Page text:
E: I’m such a sucker for the Olympics. The pageantry gets me every time, making me cheer and sniffle and gasp in awe.
M: I love it too, and look forward not only to the competition and the athletes’ stories, but to the opening ceremonies, which have gotten more and more elaborate over the years.
C: Well, more elaborate on average for sure, but I don’t think anyone expected – or necessarily even wanted – London’s to rival Beijing’s rather, er, forceful tour de force opening ceremonies.
M: No, definitely not.
E: London is one of the greatest cities on earth, and I’ve spent most of my life reading about it and the people who live there. I’m surprised, therefor, that the opening ceremony of the thirtieth Olympiad did not give me what I might have expected – King Arthur and the Roundtable, the Royal family, The Globe Theater, Dickens and Austen and Robin Hood and Monty Python and the Magna Carta, just to name the most obvious touchstones. But that’s probably good, right?
E: I hate results nights. I hate that results nights are now combined with the performance shows so we don’t get a night that’s just fun and one that’s hard, it’s just all hard. And I’m utterly baffled by the people who landed in the bottom and the ones who got sent home. And no dancing for two weeks? Argh. Don’t get me wrong, I’m relieved not to have to choose between this show and the Olympics because I love me some Olympics, but that just feels like such a looooooong time without my favorite show. And puh-leeze do not tell me we’re going to have mass eliminations to make up for the break, either!
But. Like always, there was good dancing. Some seriously good, even magically transporting dancing. Let me focus on that for now.
E: Man, that sucked. Not the dancing, of course, but ouch was that a difficult evening! Losing 4 dancers in one night’s no fun, no fun at all.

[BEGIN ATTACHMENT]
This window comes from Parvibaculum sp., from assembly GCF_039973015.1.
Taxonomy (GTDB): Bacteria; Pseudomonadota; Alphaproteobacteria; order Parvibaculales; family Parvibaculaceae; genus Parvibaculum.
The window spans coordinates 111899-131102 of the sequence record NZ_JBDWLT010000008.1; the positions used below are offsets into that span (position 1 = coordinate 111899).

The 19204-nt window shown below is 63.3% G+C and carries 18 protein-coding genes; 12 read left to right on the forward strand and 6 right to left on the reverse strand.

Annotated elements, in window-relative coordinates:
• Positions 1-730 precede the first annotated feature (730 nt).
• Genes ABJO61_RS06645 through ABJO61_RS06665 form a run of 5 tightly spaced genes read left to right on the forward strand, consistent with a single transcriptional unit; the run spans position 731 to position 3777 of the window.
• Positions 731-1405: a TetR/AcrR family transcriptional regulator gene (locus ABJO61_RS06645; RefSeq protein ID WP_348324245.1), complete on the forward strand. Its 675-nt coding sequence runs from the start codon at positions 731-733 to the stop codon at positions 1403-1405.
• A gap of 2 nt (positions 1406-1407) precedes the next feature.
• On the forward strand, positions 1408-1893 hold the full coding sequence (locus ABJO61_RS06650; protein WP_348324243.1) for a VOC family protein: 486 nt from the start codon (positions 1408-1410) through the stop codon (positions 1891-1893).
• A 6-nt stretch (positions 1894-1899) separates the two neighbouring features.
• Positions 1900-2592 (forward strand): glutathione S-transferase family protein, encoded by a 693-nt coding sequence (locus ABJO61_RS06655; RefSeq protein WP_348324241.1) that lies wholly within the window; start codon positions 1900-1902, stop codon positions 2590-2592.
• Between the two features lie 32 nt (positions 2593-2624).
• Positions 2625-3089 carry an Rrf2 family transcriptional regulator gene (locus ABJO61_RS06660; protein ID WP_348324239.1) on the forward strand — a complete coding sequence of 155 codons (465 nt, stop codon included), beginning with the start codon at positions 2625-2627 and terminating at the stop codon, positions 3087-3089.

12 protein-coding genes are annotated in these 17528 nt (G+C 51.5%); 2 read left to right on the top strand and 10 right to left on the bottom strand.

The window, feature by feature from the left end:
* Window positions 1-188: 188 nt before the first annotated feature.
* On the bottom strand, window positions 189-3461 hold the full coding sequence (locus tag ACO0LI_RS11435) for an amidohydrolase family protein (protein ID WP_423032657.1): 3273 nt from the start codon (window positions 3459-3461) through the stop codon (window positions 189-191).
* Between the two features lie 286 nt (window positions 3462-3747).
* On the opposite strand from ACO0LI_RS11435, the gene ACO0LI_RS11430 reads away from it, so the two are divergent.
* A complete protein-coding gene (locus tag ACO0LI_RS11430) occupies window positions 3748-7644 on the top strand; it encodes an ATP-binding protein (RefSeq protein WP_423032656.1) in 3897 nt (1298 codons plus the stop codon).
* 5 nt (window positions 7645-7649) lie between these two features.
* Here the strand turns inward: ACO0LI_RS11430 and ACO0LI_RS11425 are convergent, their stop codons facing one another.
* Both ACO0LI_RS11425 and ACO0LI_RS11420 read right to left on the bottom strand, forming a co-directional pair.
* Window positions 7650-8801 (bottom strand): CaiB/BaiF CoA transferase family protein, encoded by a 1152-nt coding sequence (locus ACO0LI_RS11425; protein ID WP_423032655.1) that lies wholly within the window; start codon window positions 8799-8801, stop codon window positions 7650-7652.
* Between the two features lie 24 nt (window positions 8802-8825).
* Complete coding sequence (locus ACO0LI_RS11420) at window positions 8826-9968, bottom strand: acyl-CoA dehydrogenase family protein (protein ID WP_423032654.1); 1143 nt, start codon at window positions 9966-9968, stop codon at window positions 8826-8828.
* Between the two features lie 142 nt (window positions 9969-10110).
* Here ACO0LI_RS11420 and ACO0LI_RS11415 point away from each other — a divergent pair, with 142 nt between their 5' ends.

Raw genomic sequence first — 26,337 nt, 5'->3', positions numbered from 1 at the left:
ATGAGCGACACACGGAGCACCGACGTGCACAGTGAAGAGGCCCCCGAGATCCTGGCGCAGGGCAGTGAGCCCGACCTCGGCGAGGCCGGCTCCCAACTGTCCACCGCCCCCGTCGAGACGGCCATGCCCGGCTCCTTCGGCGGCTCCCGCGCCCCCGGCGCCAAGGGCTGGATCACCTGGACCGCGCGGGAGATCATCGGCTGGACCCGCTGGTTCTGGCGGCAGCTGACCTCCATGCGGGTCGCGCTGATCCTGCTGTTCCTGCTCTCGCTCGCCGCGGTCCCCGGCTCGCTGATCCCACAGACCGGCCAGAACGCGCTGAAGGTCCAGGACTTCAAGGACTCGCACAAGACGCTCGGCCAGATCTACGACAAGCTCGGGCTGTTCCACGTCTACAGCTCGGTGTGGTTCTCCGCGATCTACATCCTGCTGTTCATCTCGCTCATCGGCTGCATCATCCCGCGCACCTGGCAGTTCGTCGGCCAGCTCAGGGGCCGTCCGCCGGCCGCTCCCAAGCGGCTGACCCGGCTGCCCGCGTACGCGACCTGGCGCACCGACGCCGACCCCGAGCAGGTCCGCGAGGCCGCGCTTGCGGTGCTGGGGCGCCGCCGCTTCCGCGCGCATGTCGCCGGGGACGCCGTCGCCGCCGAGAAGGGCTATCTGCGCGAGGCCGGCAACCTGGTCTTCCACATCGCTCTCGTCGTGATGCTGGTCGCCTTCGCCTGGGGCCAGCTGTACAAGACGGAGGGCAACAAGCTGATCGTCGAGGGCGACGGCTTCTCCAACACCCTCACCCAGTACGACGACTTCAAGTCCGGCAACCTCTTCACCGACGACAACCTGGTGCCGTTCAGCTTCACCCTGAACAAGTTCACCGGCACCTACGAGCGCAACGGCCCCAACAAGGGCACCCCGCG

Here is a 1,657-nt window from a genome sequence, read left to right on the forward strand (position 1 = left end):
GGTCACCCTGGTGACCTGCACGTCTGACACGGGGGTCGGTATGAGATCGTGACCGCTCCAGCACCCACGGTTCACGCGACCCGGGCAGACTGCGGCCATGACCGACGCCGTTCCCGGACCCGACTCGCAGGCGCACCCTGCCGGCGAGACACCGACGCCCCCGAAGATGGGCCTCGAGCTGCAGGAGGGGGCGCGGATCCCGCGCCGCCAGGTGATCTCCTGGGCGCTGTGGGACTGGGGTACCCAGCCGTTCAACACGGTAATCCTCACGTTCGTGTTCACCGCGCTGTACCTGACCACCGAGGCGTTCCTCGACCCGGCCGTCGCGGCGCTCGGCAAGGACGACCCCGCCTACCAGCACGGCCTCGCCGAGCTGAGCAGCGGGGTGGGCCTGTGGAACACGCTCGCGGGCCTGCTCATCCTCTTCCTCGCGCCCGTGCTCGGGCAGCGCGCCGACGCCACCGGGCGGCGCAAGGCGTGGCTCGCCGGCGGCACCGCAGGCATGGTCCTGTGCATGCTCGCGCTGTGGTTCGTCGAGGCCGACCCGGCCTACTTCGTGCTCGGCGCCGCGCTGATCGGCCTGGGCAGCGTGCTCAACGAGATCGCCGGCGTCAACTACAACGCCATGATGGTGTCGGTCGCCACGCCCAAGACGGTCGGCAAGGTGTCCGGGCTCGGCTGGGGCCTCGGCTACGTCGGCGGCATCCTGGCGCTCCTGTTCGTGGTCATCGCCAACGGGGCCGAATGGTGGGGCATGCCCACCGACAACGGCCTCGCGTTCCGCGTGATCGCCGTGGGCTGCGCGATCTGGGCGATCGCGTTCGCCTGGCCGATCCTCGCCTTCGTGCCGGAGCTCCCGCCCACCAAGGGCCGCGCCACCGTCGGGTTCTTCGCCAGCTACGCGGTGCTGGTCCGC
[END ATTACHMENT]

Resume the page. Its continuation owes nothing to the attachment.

But let me not get ahead of myself. There was a lot of good dancing to start us off, and a few stumbles from some of last week’s stand outs. In fact, there was so much I almost don’t know how they got all this – 10 pair performances, 1 group number, a guest routine and various plugs for side projects – into the two hours. No wonder we didn’t get solos from the 6 dancers in the bottom! Let’s take a look.
E: Last night I actually wrote and then scraped a post on the Emmy nominations, and my guesses and wishes about who might be nominated this morning. It won’t be any surprise to regular readers that the nominations themselves are as ever a mixed bag for me. There’s a pleasantly surprising amount of nods that make me happy. There are a few omissions that shock me, and some that I hoped would happen, but weren’t expecting. Here’s the big stuff:
E: The first performance show of the season is usually a good one. Most of dancers are performing in their own styles (well, usually one of the pair is, anyhow) and we get to meet the partnerships (eee!). So I was expecting good things, especially after the two week break since the lovely “Meet the Top Twenty” episode. I don’t know about you, but I definitely feel like that was worth the wait.
We got a lot of talk from the judges (especially about National Dance Day and the new “two winner” concept, and how the judges will pick 2 guys and 2 girls to go home next week, putting into account two dances, the voting and even input from the choreographers) and a surprising lack of emphasis on the pairings, since we’re not going to be voting for pairs but for individuals. Interesting, interesting: I’m so curious how that’s going to turn out. Will we just lose everyone who didn’t get screen time before? Will it all be based on luck drawing exciting routines? But mostly, we just got a lot of memorable dance routines. Woot!
E: Ah, July – the thick of the summer movie season. In fact, you might even call this month a bewildering thicket of action, adventure and popcorn. Towering releases everywhere you look! Never fear, friends – the Quibbling Siblings are here to guide you through this month’s offerings.
M: A bewildering thicket of action, adventure and popcorn? I do not think that means what you think it means.